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Visit Of Archbishop Conti To St Joachim's, Wick - 9 June 2002
Archbishop Mario Conti paid a private visit to Wick where he was parish priest from 1962 to 1977. He was warmly welcomed by people on Caithness who laid on a small lunch after mass. A cake was also produced to celebrate his silver jubilee and he blew out the candles with some younger church members.
The new leader of the Roman Catholic church in Scotland was installed in Glasgow on 22 February 2002
The Most Rev Mario Conti, succeeded Cardinal Thomas Winning, who died in June 2001.
He entered the Minor Seminary of St Mary's College, Blairs, and in 1952 was sent to the Scots College in Rome to study for the priesthood for the Diocese of Aberdeen.
The Archbishop, who has one sister, Stella Minihan, who lives in England, gained a licence in philosophy in 1955 and also in theology in 1959 from the Gregorian University in Rome.
He was ordained priest on 26 October 1958, by Archbishop Luigi Traglia. After completing his studies the following year, he was appointed assistant priest at St Mary's Cathedral in Aberdeen, where he remained until he was appointed parish priest of St Joachim's in Wick, and St Anne's in Thurso, in 1962.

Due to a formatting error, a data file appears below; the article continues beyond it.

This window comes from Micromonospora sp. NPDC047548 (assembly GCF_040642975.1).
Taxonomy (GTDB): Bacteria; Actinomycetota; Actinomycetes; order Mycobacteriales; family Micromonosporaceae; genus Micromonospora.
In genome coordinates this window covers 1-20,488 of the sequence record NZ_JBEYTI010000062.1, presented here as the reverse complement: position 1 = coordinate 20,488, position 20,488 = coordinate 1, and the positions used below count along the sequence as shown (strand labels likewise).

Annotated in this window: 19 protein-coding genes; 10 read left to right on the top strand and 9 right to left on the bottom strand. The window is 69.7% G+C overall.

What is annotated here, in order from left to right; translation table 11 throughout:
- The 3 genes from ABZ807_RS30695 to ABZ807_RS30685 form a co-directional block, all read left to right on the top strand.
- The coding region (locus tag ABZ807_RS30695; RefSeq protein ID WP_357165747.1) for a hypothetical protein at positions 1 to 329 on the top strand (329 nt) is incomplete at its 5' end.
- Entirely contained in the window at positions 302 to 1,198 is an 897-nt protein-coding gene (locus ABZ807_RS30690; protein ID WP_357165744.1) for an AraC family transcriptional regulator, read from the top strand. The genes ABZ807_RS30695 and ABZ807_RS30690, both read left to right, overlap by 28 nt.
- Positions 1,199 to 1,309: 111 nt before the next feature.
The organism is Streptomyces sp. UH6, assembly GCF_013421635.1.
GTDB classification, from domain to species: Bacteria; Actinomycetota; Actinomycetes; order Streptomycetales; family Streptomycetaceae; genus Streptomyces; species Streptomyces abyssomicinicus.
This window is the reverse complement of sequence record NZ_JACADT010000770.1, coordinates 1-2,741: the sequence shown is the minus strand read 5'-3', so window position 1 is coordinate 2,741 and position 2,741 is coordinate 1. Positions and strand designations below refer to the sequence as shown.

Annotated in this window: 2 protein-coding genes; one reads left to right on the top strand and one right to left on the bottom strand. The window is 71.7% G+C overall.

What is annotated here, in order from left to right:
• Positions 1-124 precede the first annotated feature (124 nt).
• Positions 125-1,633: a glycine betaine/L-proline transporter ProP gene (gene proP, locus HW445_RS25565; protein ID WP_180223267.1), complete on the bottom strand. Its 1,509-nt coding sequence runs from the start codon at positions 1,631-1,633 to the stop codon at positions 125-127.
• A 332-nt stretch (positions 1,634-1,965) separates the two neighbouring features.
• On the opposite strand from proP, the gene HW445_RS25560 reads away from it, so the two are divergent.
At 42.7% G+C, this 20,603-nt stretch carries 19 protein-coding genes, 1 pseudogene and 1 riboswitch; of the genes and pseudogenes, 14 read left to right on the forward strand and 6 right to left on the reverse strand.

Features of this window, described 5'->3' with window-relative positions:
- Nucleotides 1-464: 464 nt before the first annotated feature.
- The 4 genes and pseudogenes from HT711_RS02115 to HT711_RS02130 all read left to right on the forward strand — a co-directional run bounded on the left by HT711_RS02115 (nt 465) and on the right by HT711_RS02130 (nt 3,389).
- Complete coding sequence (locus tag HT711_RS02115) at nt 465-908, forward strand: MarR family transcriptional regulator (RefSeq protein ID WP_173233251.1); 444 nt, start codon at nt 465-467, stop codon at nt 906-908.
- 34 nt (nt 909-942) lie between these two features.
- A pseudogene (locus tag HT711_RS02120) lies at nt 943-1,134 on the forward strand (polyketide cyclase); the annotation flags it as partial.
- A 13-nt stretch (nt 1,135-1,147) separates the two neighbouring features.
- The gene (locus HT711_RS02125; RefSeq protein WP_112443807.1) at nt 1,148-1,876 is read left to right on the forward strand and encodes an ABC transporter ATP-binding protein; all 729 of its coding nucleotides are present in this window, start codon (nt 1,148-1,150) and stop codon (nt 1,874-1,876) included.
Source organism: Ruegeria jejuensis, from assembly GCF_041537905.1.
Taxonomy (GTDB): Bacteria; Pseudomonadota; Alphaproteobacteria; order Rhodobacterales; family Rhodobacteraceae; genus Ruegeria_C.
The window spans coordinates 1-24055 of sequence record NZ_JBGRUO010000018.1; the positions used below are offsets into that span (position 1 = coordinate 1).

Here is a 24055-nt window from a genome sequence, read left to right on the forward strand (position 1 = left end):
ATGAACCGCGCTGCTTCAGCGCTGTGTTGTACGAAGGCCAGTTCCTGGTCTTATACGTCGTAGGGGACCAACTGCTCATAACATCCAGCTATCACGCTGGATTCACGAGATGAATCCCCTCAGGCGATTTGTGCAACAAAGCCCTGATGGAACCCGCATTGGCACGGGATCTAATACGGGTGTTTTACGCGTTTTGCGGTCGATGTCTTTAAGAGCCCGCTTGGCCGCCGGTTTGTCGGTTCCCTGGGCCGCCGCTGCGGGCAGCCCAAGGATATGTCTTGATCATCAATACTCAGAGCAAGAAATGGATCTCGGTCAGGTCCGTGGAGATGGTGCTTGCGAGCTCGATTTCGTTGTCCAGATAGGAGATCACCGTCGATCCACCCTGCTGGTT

Bishop Conti was nominated Bishop of Aberdeen on 28 February 1977, and was ordained by His Eminence Gordon Cardinal Gray, Archbishop of St Andrews and Edinburgh, at Aberdeen on 3 May 1977.
At the time of his nomination he was a member of both the Pontifical Council for the Promotion of Christian Unity and the Pontifical Council for the Cultural Heritage of the Church. He was a fellow of the Royal Society of Edinburgh, president of the Commission for Christian Doctrine and Unity of the Bishops' Conference of Scotland and president of its Heritage Commission. He was also a member of the Catholic Bishops' Joint Committee for bio-ethics and the central council of Action of Churches Together in Scotland, as well as president of the Churches Together in Britain and Ireland.